Photo above is of local soccer star, Dwayne De Rosario, left, and a fan.
By Lekan Afolabi
Pride Contributing Writer
TORONTO, Ontario – It might be said that having the Pan Am Games in Toronto is very fitting because it reflects the rich and diverse tapestry of the city –people from all over the world live here. This summer, Toronto will welcome the world to come play sports.
The Pan American Games are the world’s third largest international multi-sport Games; they are only surpassed in size and scope by the Olympic Summer Games and the Asian Games. More than 7,000 athletes from across the Americas and Caribbean will participate in the Pan Am Games from July 10 to 26 and the Parapan Am Games from August 7 to 15.
Appealing to many of the diverse communities in Toronto is the goal but succeeding at somehow including all is unrealistic. Yet, the Minister of Tourism, Culture and Sports – Michael Coteau – said Pan Am organizers have formed alliances – and have created programs – which will reflect the varying communities represented during the Games.
“These Games are successful, not only for people involved in sports and athleticism but also, there’s a cultural component to it… we want to make sure that we work with the community, all communities, to get this right,” said Coteau who is the minister responsible for the Pan Am Games in Toronto.
He also expressed that the Games will present “a great opportunity to get out and support your Canadian teams but also to support the teams that are here visiting … Ontario is the best place for these types of international sporting events because we are made up of the diaspora that is represented both through the Pan Am Parapan, Olympics or any other international sport event.”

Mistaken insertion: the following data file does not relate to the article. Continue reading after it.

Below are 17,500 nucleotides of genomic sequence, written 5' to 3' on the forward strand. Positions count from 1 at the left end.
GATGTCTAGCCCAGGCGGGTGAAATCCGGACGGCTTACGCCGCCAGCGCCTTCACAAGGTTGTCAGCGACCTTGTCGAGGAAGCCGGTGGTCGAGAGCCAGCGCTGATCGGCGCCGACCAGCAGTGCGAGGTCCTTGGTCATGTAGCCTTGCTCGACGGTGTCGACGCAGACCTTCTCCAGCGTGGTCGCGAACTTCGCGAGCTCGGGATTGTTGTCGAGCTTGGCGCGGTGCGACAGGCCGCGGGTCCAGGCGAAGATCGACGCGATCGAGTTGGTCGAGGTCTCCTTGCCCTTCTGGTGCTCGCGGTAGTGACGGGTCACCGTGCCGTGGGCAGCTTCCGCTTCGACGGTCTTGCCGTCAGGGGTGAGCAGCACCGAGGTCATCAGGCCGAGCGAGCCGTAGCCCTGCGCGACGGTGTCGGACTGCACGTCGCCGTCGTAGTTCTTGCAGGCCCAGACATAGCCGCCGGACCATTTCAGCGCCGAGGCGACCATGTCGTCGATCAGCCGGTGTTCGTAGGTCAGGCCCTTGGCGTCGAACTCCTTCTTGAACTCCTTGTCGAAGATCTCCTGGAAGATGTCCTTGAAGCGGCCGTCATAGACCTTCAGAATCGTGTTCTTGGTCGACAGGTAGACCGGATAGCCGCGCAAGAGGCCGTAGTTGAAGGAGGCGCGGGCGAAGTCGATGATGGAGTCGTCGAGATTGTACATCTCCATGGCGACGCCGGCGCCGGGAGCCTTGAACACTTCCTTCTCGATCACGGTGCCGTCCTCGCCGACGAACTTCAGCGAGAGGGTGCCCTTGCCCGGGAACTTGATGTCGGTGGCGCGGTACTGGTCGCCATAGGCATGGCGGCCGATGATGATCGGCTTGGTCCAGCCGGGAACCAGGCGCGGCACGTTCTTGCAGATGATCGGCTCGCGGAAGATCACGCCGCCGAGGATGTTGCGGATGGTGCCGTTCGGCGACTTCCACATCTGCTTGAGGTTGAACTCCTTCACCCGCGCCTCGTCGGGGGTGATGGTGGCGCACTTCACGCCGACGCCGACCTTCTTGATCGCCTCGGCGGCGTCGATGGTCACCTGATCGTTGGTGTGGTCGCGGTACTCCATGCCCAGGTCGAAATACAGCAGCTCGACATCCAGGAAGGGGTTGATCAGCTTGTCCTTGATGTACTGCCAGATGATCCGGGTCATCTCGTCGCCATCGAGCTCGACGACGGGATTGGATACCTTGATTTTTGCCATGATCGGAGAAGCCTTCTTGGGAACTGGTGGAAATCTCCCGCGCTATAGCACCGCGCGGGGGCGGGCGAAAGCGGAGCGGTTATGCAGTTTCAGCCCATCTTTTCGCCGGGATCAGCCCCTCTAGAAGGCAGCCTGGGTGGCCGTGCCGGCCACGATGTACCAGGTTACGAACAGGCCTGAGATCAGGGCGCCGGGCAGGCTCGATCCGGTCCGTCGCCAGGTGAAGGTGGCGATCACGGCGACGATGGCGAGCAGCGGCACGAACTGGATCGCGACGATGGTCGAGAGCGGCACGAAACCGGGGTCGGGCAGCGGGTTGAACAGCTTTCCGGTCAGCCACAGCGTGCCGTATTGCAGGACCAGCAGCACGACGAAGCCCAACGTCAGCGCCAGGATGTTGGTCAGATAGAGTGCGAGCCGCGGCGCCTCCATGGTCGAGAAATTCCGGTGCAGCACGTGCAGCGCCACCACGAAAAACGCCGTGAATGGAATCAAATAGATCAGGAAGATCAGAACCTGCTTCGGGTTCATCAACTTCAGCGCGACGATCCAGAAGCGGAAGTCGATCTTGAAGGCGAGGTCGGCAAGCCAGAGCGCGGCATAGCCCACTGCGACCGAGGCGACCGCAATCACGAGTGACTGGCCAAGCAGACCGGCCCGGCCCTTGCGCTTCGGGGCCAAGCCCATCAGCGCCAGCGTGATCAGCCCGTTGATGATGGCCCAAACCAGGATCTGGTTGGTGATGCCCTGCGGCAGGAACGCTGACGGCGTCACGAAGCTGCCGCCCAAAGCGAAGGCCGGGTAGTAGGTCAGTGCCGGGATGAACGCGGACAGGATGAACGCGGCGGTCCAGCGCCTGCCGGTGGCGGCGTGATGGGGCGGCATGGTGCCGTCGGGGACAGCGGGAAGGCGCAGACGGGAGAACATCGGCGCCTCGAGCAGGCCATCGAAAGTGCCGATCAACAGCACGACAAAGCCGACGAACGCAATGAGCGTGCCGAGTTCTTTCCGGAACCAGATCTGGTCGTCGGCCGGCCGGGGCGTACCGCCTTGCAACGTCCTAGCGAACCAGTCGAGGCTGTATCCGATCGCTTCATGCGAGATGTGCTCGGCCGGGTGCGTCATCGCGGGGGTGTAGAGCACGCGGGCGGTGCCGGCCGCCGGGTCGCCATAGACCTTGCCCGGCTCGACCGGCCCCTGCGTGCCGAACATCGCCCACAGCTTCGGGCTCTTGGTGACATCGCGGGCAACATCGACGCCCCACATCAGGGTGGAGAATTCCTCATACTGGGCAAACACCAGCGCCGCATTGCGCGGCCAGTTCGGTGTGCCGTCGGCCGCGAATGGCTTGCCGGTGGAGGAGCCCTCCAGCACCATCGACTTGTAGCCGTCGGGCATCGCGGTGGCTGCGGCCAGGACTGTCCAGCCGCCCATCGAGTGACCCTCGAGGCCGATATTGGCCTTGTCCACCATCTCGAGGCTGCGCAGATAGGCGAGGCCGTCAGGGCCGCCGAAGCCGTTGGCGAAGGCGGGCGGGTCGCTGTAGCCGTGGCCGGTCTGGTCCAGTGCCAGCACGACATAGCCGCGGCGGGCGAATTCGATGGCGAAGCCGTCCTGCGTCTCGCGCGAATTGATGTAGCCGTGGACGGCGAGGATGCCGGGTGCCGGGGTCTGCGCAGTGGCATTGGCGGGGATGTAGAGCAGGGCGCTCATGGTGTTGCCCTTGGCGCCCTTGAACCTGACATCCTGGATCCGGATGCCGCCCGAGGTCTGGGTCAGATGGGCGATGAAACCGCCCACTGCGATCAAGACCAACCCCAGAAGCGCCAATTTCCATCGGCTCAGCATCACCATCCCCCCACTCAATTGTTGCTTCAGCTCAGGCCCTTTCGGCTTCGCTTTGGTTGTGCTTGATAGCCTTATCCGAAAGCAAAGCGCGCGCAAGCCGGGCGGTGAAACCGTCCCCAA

Coteau, whose father is from Grenada, believes that the approximate 250,000 people from Jamaica in Ontario and the African Canadian diaspora at large will feel a sense of belonging during the Games.
Soccer, as the most popular sport in the world, will surely appeal to many communities in our diverse city. On Friday, April 27, the live draw for the men’s and women’s football (soccer) competition was held at Corus Quay – Corus Entertainment Building.
As for the live draw, it began with an upbeat performance by a Brazilian drumming group while the official Games mascot, Pachi the porcupine, danced to the rhythm of the beat.
The co-host for the tournament draw was Saad Rafi, Chief Executive Officer of the Toronto 2015 Pan Am Games. He was joined by Amanda Martinez – a Toronto-based singer/songwriter with Mexican and South African roots – who served as the draw’s second host.
Local soccer star Dwayne De Rosario, along with Nigel Reid and Ellen Stoumbos, were also present as the on-stage analysts for the soccer draw. De Rosario, who is the son of Guyanese parents, adds to the collection of personalities who help reflect the diverse communities of Toronto.
As one of Canada’s best soccer athletes, who himself played in the 1996 Pan Am Games in Winnipeg, De Rosario knows that the Games will be an excellent introduction to other cultures for the athletes and fans alike.
“When I played in the Pan Am Games… I got to meet people from other ethnic backgrounds and it gave me a greater perspective of different cultures.”
Naki Osutei, who serves as the Director of Public Affairs and Social Legacy for the Games, is partly responsible for making sure that the Games reflect and impact different communities in Toronto.